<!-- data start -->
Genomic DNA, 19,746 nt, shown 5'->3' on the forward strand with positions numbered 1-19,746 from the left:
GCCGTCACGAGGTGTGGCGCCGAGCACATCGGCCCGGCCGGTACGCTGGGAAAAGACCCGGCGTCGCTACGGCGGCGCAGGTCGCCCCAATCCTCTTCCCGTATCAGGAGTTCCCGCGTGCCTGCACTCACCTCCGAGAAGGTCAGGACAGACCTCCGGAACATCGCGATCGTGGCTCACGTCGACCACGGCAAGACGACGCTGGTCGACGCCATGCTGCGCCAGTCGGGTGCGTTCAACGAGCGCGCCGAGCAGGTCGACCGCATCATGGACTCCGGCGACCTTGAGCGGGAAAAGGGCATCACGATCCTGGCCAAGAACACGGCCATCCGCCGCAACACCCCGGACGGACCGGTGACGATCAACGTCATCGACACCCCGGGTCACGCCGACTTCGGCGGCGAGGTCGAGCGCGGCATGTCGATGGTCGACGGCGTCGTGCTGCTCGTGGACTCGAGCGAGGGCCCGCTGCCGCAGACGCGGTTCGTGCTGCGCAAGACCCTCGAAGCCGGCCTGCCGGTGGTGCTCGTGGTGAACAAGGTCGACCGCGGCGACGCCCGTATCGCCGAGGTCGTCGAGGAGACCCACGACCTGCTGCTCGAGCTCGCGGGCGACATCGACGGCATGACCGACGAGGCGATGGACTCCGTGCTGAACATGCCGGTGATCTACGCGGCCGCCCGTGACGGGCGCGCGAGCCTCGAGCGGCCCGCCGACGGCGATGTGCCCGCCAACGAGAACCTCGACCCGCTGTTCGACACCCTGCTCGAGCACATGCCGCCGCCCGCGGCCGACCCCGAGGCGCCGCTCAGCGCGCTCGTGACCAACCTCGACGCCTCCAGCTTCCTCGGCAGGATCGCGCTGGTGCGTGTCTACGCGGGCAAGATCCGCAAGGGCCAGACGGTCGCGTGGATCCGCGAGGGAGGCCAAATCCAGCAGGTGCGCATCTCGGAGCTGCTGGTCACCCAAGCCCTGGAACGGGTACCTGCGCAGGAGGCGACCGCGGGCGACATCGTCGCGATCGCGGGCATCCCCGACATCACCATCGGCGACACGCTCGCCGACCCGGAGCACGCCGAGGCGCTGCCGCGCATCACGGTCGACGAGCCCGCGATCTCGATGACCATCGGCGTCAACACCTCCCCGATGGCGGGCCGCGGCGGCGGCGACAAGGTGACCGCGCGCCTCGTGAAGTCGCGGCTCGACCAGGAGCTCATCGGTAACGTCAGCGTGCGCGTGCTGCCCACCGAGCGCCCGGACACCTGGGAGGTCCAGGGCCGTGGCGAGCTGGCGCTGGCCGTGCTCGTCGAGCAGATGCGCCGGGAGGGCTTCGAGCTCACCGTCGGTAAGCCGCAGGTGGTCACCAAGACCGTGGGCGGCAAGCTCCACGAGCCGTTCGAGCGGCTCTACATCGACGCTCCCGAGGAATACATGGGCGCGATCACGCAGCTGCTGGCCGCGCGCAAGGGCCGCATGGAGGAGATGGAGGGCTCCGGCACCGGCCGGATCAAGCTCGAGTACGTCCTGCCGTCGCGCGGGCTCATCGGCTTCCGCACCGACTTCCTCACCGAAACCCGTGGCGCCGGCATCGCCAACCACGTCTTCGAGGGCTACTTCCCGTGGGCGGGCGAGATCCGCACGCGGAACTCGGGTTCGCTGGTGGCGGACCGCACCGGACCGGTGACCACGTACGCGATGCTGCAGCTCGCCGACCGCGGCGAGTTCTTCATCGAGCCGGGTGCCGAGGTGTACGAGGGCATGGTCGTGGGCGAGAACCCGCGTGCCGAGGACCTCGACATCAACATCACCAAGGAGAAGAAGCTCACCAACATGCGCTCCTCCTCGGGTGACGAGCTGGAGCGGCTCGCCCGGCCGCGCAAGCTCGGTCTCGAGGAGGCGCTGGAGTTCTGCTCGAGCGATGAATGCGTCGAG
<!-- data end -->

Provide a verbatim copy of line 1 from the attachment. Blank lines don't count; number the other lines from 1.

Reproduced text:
Genomic DNA, 19,746 nt, shown 5'->3' on the forward strand with positions numbered 1-19,746 from the left: